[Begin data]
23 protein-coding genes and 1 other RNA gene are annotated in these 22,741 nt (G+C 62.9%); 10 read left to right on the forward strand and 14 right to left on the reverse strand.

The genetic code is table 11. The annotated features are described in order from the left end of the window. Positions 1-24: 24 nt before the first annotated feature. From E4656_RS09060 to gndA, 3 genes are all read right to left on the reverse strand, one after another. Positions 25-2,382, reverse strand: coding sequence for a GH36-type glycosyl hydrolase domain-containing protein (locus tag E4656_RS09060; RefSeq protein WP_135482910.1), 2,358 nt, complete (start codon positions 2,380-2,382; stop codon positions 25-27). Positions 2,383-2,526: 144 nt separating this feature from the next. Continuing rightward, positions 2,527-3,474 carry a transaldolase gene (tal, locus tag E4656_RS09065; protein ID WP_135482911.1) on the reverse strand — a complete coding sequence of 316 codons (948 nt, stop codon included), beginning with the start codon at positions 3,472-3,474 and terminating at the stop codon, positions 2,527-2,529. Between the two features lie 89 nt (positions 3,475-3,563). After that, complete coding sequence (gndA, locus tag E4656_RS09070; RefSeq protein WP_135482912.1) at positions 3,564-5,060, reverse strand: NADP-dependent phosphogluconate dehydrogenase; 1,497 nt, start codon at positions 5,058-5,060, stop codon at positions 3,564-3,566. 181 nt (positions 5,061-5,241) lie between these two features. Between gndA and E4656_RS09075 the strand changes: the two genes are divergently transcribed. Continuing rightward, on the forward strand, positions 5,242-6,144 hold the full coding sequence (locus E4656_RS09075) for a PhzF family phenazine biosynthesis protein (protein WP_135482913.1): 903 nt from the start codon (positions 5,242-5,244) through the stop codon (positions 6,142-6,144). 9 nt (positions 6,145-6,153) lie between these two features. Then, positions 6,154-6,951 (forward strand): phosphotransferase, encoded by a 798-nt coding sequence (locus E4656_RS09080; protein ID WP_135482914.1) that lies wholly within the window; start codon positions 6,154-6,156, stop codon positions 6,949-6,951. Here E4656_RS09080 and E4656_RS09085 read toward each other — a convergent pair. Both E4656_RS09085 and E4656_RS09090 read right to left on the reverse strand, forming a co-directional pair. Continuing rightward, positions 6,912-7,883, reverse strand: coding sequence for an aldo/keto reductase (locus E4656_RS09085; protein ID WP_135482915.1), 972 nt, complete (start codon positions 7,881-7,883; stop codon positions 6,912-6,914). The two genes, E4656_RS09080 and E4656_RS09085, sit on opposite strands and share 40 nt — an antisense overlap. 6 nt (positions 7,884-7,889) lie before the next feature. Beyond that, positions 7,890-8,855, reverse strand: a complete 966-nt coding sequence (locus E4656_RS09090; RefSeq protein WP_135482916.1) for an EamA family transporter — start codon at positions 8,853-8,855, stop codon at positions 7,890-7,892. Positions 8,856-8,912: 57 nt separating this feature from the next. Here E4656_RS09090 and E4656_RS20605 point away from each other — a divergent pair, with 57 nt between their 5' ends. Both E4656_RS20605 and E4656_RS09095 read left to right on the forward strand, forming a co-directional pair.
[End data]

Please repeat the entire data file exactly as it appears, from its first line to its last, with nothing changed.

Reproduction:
23 protein-coding genes and 1 other RNA gene are annotated in these 22,741 nt (G+C 62.9%); 10 read left to right on the forward strand and 14 right to left on the reverse strand.

The genetic code is table 11. The annotated features are described in order from the left end of the window. Positions 1-24: 24 nt before the first annotated feature. From E4656_RS09060 to gndA, 3 genes are all read right to left on the reverse strand, one after another. Positions 25-2,382, reverse strand: coding sequence for a GH36-type glycosyl hydrolase domain-containing protein (locus tag E4656_RS09060; RefSeq protein WP_135482910.1), 2,358 nt, complete (start codon positions 2,380-2,382; stop codon positions 25-27). Positions 2,383-2,526: 144 nt separating this feature from the next. Continuing rightward, positions 2,527-3,474 carry a transaldolase gene (tal, locus tag E4656_RS09065; protein ID WP_135482911.1) on the reverse strand — a complete coding sequence of 316 codons (948 nt, stop codon included), beginning with the start codon at positions 3,472-3,474 and terminating at the stop codon, positions 2,527-2,529. Between the two features lie 89 nt (positions 3,475-3,563). After that, complete coding sequence (gndA, locus tag E4656_RS09070; RefSeq protein WP_135482912.1) at positions 3,564-5,060, reverse strand: NADP-dependent phosphogluconate dehydrogenase; 1,497 nt, start codon at positions 5,058-5,060, stop codon at positions 3,564-3,566. 181 nt (positions 5,061-5,241) lie between these two features. Between gndA and E4656_RS09075 the strand changes: the two genes are divergently transcribed. Continuing rightward, on the forward strand, positions 5,242-6,144 hold the full coding sequence (locus E4656_RS09075) for a PhzF family phenazine biosynthesis protein (protein WP_135482913.1): 903 nt from the start codon (positions 5,242-5,244) through the stop codon (positions 6,142-6,144). 9 nt (positions 6,145-6,153) lie between these two features. Then, positions 6,154-6,951 (forward strand): phosphotransferase, encoded by a 798-nt coding sequence (locus E4656_RS09080; protein ID WP_135482914.1) that lies wholly within the window; start codon positions 6,154-6,156, stop codon positions 6,949-6,951. Here E4656_RS09080 and E4656_RS09085 read toward each other — a convergent pair. Both E4656_RS09085 and E4656_RS09090 read right to left on the reverse strand, forming a co-directional pair. Continuing rightward, positions 6,912-7,883, reverse strand: coding sequence for an aldo/keto reductase (locus E4656_RS09085; protein ID WP_135482915.1), 972 nt, complete (start codon positions 7,881-7,883; stop codon positions 6,912-6,914). The two genes, E4656_RS09080 and E4656_RS09085, sit on opposite strands and share 40 nt — an antisense overlap. 6 nt (positions 7,884-7,889) lie before the next feature. Beyond that, positions 7,890-8,855, reverse strand: a complete 966-nt coding sequence (locus E4656_RS09090; RefSeq protein WP_135482916.1) for an EamA family transporter — start codon at positions 8,853-8,855, stop codon at positions 7,890-7,892. Positions 8,856-8,912: 57 nt separating this feature from the next. Here E4656_RS09090 and E4656_RS20605 point away from each other — a divergent pair, with 57 nt between their 5' ends. Both E4656_RS20605 and E4656_RS09095 read left to right on the forward strand, forming a co-directional pair.